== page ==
West Kelowna woman’s right to assisted suicide upheld

B.C.'s Court of Appeal rules exemption from the current ban on assisted suicide—itself ruled unconstitutional—will stay in place.

West Kelowna’s Gloria Taylor has retained her right to die.

Taylor, who suffers from ALS, was one of the plaintiffs in the June B.C. Supreme Court case that challenged Canada’s ban on assisted suicide.

She was given the special one-year exemption from the law when the B.C. Supreme Court judge Lynn Smith ruled the ban was unconstitutional. The judge gave the federal government one-year to re-write the legislation concerning assisted suicide.

In the meantime, because of Taylor’s deteriorating condition, Smith gave Taylor a special exemption from the assisted suicide ban, which mains still in place pending a federal appeal.

The federal government announced it would appeal both the overturning of the ban and the exemption given to Taylor, who is believed to be the only person in Canada currently legally allowed to have an assisted suicide.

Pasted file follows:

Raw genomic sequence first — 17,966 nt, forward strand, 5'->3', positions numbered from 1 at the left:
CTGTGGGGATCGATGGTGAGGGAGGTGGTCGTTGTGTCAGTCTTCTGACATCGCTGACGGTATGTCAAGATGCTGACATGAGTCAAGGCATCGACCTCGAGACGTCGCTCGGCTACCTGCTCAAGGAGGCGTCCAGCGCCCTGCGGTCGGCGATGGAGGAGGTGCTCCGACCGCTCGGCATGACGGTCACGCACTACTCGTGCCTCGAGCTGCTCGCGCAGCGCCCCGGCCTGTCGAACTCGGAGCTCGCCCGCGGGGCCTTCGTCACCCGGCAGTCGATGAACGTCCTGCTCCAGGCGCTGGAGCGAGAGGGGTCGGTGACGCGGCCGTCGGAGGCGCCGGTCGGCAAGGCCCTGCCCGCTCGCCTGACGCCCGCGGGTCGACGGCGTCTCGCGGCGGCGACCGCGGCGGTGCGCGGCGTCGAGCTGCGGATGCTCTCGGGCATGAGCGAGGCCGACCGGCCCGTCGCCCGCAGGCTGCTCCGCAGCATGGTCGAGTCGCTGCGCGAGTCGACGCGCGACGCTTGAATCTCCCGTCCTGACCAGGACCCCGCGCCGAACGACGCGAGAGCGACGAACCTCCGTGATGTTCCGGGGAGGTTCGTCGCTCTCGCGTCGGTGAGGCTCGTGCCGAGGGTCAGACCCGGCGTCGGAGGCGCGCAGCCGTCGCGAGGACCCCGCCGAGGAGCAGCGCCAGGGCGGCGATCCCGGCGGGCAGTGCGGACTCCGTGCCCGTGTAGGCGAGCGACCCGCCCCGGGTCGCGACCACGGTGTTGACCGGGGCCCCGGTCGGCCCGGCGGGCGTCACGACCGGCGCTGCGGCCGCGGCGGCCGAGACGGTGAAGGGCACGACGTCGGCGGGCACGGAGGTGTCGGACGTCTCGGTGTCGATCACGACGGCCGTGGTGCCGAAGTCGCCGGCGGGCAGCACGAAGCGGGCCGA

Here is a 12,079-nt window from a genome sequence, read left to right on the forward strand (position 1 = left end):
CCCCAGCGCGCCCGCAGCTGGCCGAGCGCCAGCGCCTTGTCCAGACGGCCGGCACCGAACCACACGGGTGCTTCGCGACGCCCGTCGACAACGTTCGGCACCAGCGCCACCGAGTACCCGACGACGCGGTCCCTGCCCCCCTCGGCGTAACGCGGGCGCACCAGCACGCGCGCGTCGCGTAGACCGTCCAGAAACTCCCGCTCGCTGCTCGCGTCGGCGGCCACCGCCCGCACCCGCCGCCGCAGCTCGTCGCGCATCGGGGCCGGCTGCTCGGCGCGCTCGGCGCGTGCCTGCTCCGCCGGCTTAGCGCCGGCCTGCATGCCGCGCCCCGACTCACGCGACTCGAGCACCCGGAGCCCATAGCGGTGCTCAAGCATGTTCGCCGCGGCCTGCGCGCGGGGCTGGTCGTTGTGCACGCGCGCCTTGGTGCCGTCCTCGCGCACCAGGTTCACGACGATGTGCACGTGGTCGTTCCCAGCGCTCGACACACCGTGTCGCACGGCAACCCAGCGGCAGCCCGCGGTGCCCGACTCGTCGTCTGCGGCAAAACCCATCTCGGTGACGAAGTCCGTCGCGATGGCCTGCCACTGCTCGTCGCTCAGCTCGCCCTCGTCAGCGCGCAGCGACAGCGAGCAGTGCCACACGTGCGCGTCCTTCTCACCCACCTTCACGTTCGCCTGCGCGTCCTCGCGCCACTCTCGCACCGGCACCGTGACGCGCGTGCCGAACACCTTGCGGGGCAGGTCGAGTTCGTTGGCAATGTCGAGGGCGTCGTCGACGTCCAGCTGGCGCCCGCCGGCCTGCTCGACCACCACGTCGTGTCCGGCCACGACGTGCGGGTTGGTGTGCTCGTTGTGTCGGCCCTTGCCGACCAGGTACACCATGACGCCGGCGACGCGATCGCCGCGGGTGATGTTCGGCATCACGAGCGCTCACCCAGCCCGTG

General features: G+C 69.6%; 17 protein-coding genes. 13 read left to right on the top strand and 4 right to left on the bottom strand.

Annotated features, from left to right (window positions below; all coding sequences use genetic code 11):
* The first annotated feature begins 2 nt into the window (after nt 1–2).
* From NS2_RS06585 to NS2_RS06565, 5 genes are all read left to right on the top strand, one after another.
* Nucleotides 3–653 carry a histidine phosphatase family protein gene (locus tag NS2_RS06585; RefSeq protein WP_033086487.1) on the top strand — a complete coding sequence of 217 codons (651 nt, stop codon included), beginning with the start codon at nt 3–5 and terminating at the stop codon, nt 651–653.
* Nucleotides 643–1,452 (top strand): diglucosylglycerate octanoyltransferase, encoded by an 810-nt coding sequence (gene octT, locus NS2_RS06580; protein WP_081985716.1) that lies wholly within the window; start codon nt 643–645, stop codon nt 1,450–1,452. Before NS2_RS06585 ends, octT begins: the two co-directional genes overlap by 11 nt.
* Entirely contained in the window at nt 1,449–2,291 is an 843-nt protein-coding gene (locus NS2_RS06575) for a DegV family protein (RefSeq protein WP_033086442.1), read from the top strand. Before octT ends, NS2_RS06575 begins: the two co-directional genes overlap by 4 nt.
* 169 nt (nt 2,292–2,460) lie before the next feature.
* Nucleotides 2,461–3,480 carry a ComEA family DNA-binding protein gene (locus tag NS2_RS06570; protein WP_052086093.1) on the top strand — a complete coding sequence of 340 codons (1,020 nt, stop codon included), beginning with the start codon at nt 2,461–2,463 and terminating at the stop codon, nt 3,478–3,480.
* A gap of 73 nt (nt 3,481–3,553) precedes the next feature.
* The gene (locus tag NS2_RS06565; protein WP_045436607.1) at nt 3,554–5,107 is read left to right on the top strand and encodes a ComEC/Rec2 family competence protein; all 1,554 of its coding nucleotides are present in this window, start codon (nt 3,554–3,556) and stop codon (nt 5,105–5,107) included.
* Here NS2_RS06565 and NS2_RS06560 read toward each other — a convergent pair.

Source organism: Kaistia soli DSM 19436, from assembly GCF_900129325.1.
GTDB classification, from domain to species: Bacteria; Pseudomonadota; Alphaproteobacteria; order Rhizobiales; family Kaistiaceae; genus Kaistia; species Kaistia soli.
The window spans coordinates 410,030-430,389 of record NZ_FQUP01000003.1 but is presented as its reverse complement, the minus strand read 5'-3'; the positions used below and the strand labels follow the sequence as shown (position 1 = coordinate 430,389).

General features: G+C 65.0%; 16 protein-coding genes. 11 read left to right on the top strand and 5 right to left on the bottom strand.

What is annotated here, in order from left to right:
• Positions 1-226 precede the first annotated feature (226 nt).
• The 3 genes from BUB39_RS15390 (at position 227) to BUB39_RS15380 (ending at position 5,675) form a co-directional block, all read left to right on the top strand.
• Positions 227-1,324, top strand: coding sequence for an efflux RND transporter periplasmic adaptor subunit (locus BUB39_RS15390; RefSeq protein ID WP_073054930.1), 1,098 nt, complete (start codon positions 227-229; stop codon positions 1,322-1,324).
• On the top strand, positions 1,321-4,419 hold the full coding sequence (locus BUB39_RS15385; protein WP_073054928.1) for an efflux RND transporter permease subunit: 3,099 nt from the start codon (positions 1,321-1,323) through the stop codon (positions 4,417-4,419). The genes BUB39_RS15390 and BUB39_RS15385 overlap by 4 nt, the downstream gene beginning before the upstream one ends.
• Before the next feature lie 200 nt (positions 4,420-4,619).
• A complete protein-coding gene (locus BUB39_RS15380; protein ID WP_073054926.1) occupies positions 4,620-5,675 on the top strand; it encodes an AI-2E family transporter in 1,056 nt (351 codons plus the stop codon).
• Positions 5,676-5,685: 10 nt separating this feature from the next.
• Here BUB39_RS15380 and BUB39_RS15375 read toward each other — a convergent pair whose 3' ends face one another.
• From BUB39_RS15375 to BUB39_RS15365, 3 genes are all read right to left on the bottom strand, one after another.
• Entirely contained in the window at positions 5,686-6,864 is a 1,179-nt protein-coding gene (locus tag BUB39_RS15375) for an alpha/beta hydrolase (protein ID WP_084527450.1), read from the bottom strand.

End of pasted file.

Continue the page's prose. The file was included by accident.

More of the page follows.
In a ruling released Friday, B.C. Court of Appeal Justice Jo-Ann Prowse rejected the government’s application for a stay of Taylor’s exemption.

She said because of Taylor’s condition, the West Kelowna woman would suffer harm if the exemption was removed.

The ruling did not address the government’s appeal of the overturning of the ban on assisted suicide inCanada. That will go the B.C. Court of Appeal and likely, to the Supreme Court of Canada for a final ruling. The court of appeal hearing is expected in March 2013.

 

Taylor’s lawyer said her client was delighted with Prowse’s ruling. She said she did expect Taylor to exercise the exemption right away but during the June court case, layers for the plaintiffs said Taylor’s conditon was deteriorating quickly.

 

 

Kelowna Capital News

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